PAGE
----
Astonishingly good value, this Sigma is a full-frame compatible macro lens that’s packed with high-end features. Its pro-spec design includes ring-type ultrasonic autofocus for fast and near silent focusing, a highly effective four-stop image stabilization with switchable static and panning modes, a focus distance scale under a viewing panel, and a three-position autofocus limiter switch that can lock out both the short and long sections of the full range. Corner-sharpness at f/2.8 could be a little better but that’s no real issue for macro shooting. Performance and image quality are excellent, making the Sigma unbeatable value for money. Sublime handling and Nikon-rivalling build quality completes this terrific lens.
Nikon currently markets several of what it calls ‘Micro’ lenses, including two DX models that are specifically designed for use on APS-C format cameras. This was the world’s first macro lens to include an optical stabiliser, although it’s not a hybrid system. The upmarket build includes a weather-sealed mount, an ED (Extra-low Dispersion) optical element, Nano Crystal coating to reduce ghosting and flare, and fast ring-type ultrasonic autofocus. Autofocus and VR (Vibration Reduction) work well for general shooting but are of no real benefit for extreme close-ups. Manual focusing is more precise than in other recent Nikon ‘G-type’ macro lenses and the image quality is very good overall. However, it’s relatively poor value compared with the latest Tamron 90mm and Sigma 105mm lenses.
This manual-focus Samyang macro lens is available in several different mount options. In all but the Nikon-fit edition, aperture is also set manually. However, the Nikon version includes the electronics and mechanics required for adjusting the aperture from the host camera. The lens is well engineered and handles beautifully. The focus ring has a long travel and is silky smooth in operation, enabling excellent precision for very fine adjustments. High-quality optical elements include both ED (Extra-low Dispersion) and HR (High Refractive) glass. Sharpness and contrast are good even at the widest available aperture of f/2.8, and remain very consistent throughout most of the aperture range.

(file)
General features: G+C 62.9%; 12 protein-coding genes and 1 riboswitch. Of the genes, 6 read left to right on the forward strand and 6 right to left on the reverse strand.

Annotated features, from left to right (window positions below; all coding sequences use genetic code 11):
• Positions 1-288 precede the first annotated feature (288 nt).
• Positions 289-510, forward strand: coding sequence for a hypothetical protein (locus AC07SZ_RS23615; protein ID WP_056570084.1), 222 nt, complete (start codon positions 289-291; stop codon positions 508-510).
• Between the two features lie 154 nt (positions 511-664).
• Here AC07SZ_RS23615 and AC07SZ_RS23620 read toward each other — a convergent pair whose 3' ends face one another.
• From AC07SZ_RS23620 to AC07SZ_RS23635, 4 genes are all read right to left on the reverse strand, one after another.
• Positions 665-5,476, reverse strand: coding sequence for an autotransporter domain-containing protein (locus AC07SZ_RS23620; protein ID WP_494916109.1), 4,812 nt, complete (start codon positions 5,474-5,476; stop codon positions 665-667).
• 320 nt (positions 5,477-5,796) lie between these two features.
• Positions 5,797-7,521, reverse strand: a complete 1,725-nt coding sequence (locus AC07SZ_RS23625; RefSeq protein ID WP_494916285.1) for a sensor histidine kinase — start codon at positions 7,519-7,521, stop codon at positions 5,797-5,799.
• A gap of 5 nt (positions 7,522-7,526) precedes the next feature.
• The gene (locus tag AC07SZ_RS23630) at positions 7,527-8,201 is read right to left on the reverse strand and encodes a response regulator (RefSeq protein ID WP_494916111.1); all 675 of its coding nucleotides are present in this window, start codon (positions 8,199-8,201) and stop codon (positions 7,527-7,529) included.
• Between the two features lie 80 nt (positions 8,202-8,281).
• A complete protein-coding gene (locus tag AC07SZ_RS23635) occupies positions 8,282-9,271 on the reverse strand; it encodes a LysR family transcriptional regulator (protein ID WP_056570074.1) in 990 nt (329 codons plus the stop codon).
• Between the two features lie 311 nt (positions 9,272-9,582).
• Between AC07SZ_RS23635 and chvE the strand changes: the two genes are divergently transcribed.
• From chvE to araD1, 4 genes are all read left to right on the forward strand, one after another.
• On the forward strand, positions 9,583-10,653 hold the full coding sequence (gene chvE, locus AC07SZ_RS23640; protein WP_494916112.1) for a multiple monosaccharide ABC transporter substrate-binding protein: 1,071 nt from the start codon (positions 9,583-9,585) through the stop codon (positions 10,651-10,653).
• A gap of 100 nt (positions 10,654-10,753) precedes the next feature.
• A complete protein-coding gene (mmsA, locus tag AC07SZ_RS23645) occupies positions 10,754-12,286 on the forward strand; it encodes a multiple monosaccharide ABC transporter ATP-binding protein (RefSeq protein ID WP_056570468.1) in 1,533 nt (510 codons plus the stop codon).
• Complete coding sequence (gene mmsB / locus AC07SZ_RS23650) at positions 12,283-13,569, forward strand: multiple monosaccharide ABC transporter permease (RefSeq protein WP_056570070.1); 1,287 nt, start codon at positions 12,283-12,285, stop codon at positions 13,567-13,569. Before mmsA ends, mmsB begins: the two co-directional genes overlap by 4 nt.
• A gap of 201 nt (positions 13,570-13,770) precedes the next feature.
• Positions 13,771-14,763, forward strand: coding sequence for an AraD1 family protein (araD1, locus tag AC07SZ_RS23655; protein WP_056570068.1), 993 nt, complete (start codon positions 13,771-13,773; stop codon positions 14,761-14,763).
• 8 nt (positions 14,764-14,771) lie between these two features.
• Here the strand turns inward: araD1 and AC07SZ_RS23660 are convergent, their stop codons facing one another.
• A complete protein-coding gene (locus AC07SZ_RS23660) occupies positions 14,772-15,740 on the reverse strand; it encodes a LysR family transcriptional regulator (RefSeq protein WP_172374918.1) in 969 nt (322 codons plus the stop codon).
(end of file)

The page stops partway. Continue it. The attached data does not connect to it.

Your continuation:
Physically, this DX-format lens is 50 per cent longer than its 40mm Nikon sibling. The minimum focus distance is more like that of FX-format 90-105mm macro lenses, at 29cm and unlike the Nikon 40mm, it has an internal focusing system so that the front element doesn’t extend. The upshot is that the working distance for full 1.0x macro shooting is greatly improved, at 14.5cm compared with the 40mm lens’s 3.5cm. Further good news is that this lens features VR (Vibration Reduction), as well as an ED (Extra-low Dispersion) element, both of which are lacking in the 40mm lens. However, the f/3.5 aperture rating is two-thirds of a stop slower than in most macro lenses. Sharpness is uninspiring at f/3.5 but much better at medium to narrow apertures. Overall performance is good, and manual focusing is more refined than in Nikon’s 40mm lens. Even so, we prefer the FX compatible lenses from Sigma or Tamron, even for use on DX camera.
Relatively tiny and a real lightweight, this lens measures a mere 69 x 65mm and, at 235g, is only about a third of the weight of many macro lenses. This is due to it being a DX-format lens, having a short 40mm focal length, and lacking an internal focusing movement. The front of the lens therefore extends physically at shorter focus settings, coming to just 3.5cm from the subject at its minimum setting for full 1.0x magnification. This tends to cast the object being photographed into shadow when using ambient lighting, making flash or constant artificial lighting a must. Image quality is very good, but autofocus is pretty slow, and manual focusing is hampered by a lack of smoothness and precision in the focus ring.